A lot or a little?
The parents' guide to what's in this TV show.
What parents need to know
Parents need to know that For Life is a legal procedural inspired by the true story of Isaac Wright Jr., who became a lawyer while in prison in order to overturn his life sentence. It underscores some of the ongoing problems with the criminal justice system, ranging from wrongful convictions to a failure to invest in prison reform. There are lots of discussions about violent crimes, and arguments, shouts, and brawls are frequent. There's also some strong language ("bastard," "damn," "hell") and crude sexual references. Drug use and overdoses are discussed, and occasionally drug paraphernalia is shown. Teen pregnancy is also a theme.
- Parents say
- Kids say
What's the story?
Co-executive-produced by rapper Curtis "50 Cent" Jackson, FOR LIFE is a legal drama about a man who becomes a lawyer and litigates cases for inmates while trying to overturn his own life sentence. The series, which is loosely based on true events, stars Nicholas Pinnock as Aaron Wallace, a former club owner serving a life sentence without the possibility of parole after being wrongfully convicted for drug trafficking. In an effort to clear his name, Wallace earns his law license behind bars, and represents fellow inmates in court. Occasionally helping him with cases is fellow inmate Jamal (Dorian Crossmond Missick). He also gets some support from prison warden Safiya Masry (Indira Varma), who wants to see more prison reform. Negotiating the system's politics is a challenge, especially since Masry's wife, Anya Harrison (Mary Stuart Masterson), is running for district attorney, and prosecutor Glen Maskins (Boris McGiver) is determined to keep him incarcerated. It doesn't help that Aaron's wife, Marie (Joy Bryant), has moved on and is now in a relationship with a former friend. But Wallace's daughter Jasmine (Tyla Harris) continues to believe in him, which keeps him fighting.
Is it any good?
This compelling series is inspired by the true story of Isaac Wright Jr., who successfully had his drug trafficking conviction overturned after serving seven and a half years of a life sentence. It centers on Aaron Wallace's efforts to help inmates who are victims of the institutional flaws inherent in the criminal justice system, which requires him to work alongside the same people who are intent on keeping him locked up. It also weaves in family narratives to underscore the collateral damage caused by his wrongful incarceration. Like many police procedural TV shows, there are some predictable dramatic moments. But the show's quiet subtleties, ranging from calls to action written on papers hanging from cell walls, to Wallace wearing a small smile and a prison uniform while handcuffed to a bus seat after successfully winning a trial, highlight the difficult and dangerous metaphorical tightrope that he walks every day. These are the details that make For Life worth watching, regardless of how frustrated the story may make you feel.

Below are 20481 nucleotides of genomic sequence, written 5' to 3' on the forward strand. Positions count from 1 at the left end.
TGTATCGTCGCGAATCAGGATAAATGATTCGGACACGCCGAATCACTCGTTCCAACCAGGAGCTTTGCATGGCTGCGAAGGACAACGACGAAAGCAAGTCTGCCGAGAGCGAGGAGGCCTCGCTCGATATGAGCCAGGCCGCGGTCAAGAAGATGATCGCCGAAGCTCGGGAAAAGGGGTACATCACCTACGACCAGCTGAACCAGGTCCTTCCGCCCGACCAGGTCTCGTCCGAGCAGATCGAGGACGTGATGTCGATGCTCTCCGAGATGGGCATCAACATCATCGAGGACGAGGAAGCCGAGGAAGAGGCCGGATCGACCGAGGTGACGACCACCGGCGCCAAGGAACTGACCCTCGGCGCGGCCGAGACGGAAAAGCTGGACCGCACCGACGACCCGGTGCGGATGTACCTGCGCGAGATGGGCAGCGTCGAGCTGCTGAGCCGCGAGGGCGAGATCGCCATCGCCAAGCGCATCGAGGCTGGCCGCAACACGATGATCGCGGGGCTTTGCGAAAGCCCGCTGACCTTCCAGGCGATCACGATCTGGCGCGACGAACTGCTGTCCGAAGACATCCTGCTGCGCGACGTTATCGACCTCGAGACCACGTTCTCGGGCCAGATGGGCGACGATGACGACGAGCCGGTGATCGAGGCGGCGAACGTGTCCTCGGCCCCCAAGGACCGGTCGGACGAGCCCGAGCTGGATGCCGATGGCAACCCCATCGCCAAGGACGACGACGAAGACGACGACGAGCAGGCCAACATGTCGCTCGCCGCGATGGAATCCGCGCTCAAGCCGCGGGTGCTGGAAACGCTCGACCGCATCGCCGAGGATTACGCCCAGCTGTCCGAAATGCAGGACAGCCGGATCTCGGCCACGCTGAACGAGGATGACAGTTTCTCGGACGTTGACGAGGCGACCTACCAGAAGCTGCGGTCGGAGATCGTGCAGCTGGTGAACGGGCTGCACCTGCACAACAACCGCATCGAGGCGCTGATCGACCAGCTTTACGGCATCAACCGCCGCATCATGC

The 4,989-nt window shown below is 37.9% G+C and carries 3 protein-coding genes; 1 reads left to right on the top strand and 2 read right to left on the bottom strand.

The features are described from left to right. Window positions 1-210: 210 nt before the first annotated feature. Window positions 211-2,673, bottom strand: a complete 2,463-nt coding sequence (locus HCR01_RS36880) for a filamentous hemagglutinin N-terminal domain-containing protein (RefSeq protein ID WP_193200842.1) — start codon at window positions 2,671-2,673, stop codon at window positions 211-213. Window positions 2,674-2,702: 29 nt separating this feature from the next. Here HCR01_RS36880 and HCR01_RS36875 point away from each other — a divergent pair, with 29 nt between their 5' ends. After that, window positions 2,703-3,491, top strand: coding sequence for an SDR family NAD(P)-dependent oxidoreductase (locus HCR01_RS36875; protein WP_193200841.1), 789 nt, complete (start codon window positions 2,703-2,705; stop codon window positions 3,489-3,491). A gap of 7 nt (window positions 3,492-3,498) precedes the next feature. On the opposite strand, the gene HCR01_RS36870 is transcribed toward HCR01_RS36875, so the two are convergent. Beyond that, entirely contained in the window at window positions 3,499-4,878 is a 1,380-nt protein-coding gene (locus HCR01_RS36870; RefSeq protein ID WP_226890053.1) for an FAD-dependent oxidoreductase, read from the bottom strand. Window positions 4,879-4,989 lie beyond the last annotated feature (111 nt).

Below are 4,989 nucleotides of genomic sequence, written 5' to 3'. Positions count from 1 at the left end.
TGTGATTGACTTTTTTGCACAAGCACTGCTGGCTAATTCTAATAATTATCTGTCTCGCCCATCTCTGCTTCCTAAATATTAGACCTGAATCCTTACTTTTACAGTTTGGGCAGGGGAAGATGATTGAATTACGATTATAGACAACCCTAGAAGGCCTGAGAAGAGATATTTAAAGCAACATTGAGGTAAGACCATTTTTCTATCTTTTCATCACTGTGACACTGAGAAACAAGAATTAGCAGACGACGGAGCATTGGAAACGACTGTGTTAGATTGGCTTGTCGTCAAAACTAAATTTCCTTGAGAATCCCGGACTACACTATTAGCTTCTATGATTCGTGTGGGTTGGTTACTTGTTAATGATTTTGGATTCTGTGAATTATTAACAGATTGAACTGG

Talk to your kids about ...
Families can talk about the way For Life portrays the criminal justice system. Do you think the problems associated with wrongful convictions and prison reform are overdramatized for entertainment purposes? Or is there truth in what is being shown?
When a TV show or movie is based on a true story, what makes it a work of fiction? Is it the changes made to adapt the narrative for a TV or movie format? Or is the screen version simply "borrowing" some true facts in order to tell a more interesting story?
Who is Isaac Wright Jr.? What makes his story so compelling? How does his journey compare with that of the character of Aaron Wallace?
Our editors recommend
For kids who love crime dramas
Common Sense Media's unbiased ratings are created by expert reviewers and aren't influenced by the product's creators or by any of our funders, affiliates, or partners.
Streaming options powered by JustWatch